(Vo"ta*ress) n. [See Votary, n.] A woman who is a votary. Shak.
(Vo"ta*rist) n. [See Votary.] A votary.
Like a sad votarist in palmer's weed.Milton.
(Vo"ta*ry) a. [From L. votus, p. p. vovere to vow, to devote. See Vote, Vow.] Consecrated
by a vow or promise; consequent on a vow; devoted; promised.
Votary resolution is made equipollent to custom.Bacon.
(Vo"ta*ry), n.; pl. Votaries One devoted, consecrated, or engaged by a vow or promise; hence,
especially, one devoted, given, or addicted, to some particular service, worship, study, or state of life.
"You are already love's firm votary." Shak.
'T was coldness of the votary, not the prayer, that was in fault.Bp. Fell.
But thou, my votary, weepest thou?Emerson.
(Vote) n. [L. votum a vow, wish, will, fr. vovere, votum, to vow: cf. F. vote. See Vow.]
1. An ardent wish or desire; a vow; a prayer. [Obs.] Massinger.
2. A wish, choice, or opinion, of a person or a body of persons, expressed in some received and authorized
way; the expression of a wish, desire, will, preference, or choice, in regard to any measure proposed, in
which the person voting has an interest in common with others, either in electing a person to office, or in
passing laws, rules, regulations, etc.; suffrage.
3. That by means of which will or preference is expressed in elections, or in deciding propositions; voice; a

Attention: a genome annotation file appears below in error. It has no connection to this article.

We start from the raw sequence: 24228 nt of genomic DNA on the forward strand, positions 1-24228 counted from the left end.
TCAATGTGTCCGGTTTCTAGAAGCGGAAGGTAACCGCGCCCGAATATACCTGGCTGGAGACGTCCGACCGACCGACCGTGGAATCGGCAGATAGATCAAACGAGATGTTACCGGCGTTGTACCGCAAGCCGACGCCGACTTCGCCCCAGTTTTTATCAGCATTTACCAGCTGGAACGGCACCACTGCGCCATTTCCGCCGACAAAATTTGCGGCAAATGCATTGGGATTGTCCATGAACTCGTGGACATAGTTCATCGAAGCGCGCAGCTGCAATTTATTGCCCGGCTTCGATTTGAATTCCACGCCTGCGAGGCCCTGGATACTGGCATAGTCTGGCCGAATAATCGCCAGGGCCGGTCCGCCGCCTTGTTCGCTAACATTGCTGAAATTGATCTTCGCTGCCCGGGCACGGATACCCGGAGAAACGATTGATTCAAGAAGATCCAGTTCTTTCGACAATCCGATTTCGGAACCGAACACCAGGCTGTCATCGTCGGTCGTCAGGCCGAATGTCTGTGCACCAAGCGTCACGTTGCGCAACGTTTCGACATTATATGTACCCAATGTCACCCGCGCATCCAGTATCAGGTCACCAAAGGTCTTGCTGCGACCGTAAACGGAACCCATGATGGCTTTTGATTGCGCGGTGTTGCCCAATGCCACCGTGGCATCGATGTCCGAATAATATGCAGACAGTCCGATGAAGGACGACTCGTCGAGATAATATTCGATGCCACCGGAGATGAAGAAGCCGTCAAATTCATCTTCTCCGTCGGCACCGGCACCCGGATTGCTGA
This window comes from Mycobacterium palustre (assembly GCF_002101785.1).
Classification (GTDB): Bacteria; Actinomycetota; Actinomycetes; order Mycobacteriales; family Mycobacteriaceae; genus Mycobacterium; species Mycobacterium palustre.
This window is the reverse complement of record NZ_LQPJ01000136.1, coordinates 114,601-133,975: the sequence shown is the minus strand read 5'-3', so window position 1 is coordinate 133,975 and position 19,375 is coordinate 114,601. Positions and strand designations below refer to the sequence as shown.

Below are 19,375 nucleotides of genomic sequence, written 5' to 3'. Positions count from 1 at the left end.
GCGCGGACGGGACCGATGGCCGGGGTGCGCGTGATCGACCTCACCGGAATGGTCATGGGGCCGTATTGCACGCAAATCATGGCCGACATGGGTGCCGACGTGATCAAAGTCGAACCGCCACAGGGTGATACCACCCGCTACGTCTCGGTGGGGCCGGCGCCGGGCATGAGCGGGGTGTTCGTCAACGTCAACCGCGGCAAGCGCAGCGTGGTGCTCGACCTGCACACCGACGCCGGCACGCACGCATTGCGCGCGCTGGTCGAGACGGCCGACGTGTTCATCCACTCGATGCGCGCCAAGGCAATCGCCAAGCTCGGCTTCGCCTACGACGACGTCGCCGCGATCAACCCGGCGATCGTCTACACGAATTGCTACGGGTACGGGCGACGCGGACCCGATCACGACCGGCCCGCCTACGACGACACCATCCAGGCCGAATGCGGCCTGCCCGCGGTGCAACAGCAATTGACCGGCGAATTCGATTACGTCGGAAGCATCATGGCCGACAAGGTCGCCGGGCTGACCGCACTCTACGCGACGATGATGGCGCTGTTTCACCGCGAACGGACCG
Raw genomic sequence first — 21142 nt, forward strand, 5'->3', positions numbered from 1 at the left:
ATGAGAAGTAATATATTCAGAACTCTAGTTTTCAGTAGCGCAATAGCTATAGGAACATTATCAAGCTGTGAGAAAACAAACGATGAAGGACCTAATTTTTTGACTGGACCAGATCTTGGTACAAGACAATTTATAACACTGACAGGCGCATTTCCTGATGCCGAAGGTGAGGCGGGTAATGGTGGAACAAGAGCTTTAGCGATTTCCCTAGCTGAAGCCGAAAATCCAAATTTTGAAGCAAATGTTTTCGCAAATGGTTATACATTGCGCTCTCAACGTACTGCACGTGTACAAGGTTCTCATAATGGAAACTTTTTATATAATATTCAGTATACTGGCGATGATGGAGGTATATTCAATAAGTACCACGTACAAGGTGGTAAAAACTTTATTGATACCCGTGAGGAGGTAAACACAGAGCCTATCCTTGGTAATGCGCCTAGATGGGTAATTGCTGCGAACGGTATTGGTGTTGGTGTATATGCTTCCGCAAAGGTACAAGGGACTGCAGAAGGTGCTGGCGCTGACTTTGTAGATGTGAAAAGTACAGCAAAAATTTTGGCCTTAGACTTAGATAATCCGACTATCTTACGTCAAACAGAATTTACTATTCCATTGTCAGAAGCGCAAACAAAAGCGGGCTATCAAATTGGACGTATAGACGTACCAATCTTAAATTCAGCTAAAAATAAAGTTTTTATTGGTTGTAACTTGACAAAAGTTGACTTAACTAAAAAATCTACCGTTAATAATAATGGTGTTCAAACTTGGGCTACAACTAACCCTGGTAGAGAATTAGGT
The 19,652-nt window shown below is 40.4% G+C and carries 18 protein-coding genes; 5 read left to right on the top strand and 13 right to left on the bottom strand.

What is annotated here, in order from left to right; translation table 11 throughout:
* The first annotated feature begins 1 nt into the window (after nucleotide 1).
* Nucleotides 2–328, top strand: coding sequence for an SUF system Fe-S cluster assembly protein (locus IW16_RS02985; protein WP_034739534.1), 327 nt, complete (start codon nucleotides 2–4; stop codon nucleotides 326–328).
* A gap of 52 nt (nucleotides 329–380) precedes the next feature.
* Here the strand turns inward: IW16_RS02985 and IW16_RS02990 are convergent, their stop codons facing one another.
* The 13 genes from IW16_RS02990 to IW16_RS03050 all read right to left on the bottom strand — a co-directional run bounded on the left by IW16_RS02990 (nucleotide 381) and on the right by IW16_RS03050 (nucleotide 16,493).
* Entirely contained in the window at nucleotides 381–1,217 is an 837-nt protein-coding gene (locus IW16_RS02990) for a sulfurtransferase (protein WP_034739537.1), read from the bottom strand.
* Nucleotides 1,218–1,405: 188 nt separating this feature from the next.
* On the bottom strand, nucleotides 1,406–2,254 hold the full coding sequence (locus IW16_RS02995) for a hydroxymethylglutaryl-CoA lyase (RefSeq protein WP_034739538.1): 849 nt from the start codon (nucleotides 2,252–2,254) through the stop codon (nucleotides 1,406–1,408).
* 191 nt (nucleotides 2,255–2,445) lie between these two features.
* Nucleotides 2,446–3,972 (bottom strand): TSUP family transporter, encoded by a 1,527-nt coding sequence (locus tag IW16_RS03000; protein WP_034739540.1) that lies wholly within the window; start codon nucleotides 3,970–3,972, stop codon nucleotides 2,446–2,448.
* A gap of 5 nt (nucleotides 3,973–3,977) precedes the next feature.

ballot; a ticket; as, a written vote.
The freeman casting with unpurchased handHolmes.
The vote that shakes the turrets of the land.
4. Expression of judgment or will by a majority; legal decision by some expression of the minds of a
number; as, the vote was unanimous; a vote of confidence.
5. Votes, collectively; as, the Tory vote; the labor vote.
Casting vote, Cumulative vote, etc. See under Casting, Cumulative, etc.
(Vote) v. i. [imp. & p. p. Voted; p. pr. & vb. n. Voting.] [Cf. F. voter.] To express or signify
the mind, will, or preference, either viva voce, or by ballot, or by other authorized means, as in electing
persons to office, in passing laws, regulations, etc., or in deciding on any proposition in which one has
an interest with others.
The vote for a duelist is to assist in the prostration of justice, and, indirectly, to encourage the crime.L.
To vote on large principles, to vote honestly, requires a great amount of information.F. W. Robertson.
(Vote), v. t.
1. To choose by suffrage; to elec as, to vote a candidate into office.
2. To enact, establish, grant, determine, etc., by a formal vote; as, the legislature voted the resolution.
Parliament voted them one hundred thousand pounds.Swift.